The Front Page

Inside the Press Room at the Courthouse

The more things change, the more they stay the same.  As we approach 2020, we are concerned about corrupt politicians and fake news.  About 100 years ago, it was the same – unethical politicians lining their pockets and sensationalized news.

The Front Page, now on stage at the Stratford Festival, is a clever and witty look at the relationship between the local politicians, law enforcement and the press, set in Chicago in 1928. 

A group of newspaper reporters are lounging around – some playing cards, one strumming a banjo – in the press room of the courthouse, waiting to hear if a criminal is going to hang.  They are at the ready to quickly grab their candlestick telephone and call it in to the re-write desk, each to their own competing newspaper. It’s Chicago in the roaring twenties; crime is running rampant, and each newspaper, depending on their ethical standards, reports the news in its own way.  Some give the facts, others exaggerate, and still others dramatize news way beyond truth in order to sell more papers.

Suddenly the reporters learn that the convicted murderer, Earl Williams, has escaped.  As they all run in every direction, one reporter, Hildy Johnson, stays behind because he’s planning to leave the newspaper business and get married.  He finds Williams and realizes the poor man has been bamboozled in order for the mayor to appear tough on crime and get votes.  Hildy hides Williams in a roll-top desk and calls his boss, a tough-talking woman, to help him get Williams out and write the story of the year.  How this all turns out is, of course, for you to find out.

Even back in 1928 this play was a comedy hit – pointing out society’s sins for all to see the irony.  The municipal politicians will do anything to get reelected, reaching out to the blacks of Chicago’s south side for the votes, but not willing to give them equality.

Written by former Chicago reporters Ben Hecht and Charles MacArthur, The Front Page was first produced on stage in 1928 and has been adapted for the cinema several times.  But this version was recently adapted for Stratford’s stage by Canadian playwright Michael Healey.  Healey changed a couple of male roles for females – a female reporter was allowed into the fold, and the newspaper owner is a wily widow who’s saving her late husband’s newspaper, while scaring her staff into toeing the line.  He has also cleaned up the language for the 2019 audience, removing terms used in the 1920s that we now consider derogatory.  But he has managed to keep the comedy with the wise-cracking dialogue.

Mike Shara owns the stage as the inept and dim-witted Sheriff Hartman.  His comedic timing is perfect, especially in the scene where he explains how he knows the gun belongs to the murderer.  Ben Carlson is perfect as the frustrated Hildy Johnson.  He is torn between marrying the woman he loves (and getting a mother-in-law he doesn’t love), or being the reporter who gets the scoop of a lifetime.  Maev Beaty’s Penelope “Cookie” Burns is brilliant – manipulative, charming, cunning, and intimidating, all in one.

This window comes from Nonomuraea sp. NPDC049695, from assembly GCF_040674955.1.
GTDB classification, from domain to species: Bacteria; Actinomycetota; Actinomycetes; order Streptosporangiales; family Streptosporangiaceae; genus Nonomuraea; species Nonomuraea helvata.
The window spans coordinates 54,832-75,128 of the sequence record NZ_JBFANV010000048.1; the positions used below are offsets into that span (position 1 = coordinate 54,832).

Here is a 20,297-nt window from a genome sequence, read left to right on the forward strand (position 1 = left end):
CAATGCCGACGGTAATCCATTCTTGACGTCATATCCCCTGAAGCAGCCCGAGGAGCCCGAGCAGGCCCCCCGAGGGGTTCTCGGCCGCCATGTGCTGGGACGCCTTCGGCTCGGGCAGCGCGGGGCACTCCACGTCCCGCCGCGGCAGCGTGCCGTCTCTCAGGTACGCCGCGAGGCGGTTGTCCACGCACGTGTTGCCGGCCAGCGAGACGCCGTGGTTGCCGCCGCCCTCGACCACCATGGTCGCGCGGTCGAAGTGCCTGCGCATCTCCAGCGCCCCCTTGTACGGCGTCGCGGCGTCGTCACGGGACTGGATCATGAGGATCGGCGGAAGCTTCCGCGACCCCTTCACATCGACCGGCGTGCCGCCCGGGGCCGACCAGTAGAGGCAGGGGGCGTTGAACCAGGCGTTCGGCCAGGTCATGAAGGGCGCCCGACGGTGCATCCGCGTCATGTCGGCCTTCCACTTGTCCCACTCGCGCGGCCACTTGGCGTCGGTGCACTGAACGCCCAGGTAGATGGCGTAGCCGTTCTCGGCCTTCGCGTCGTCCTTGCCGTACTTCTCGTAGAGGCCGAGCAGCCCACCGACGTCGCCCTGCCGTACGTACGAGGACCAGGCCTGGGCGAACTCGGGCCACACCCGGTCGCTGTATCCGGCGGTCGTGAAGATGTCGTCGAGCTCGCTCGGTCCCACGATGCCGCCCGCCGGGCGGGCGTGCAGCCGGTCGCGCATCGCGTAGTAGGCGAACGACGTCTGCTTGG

Juan Chioran makes an excellent corrupt mayor, always scheming about how to ensure his re-election.  Johnathan Sousa and Sarah Dodd are a perfect pair as the murderer Earl Williams and his girlfriend Mollie Malloy.

The courthouse’s press room is a mess, crumpled paper on the floor, telephones scattered willy-nilly, and cigarette smoke filling the air.  The Festival Theatre’s thrust stage suits the room and action well.

The Front Page is a three act play.  The program announces there will be two intervals, as my English friends say – or two intermissions as most theatre-goers say.

There is a very cute and funny twist in the ending, and I certainly won’t spoil it here, other than to say that it’s well worth seeing this play.  Next year Stratford Festival is mounting the musical Chicago – it will be a great follow up to The Front Page!

The Front Page continues in repertory until October 25 at the Festival Theatre, Stratford.  Tickets are available at the Stratford Festival at 1-800-567-1600, or check

Photo: Maev Beaty as Penelope Burns and Ben Carlson as Hildy Johnson in The Front Page.  Photo by Emily Cooper.

The Front Page
By Ben Hecht and Charles MacArthur
Adapted by Michael Healey
Directed by Graham Abbey
Performed by Ben Carlson, Maev Beaty, Mike Shara, et al.
Stratford Festival Production
Festival Theatre, Stratford
August 20 to October 25, 2019
Reviewed by Mary Alderson


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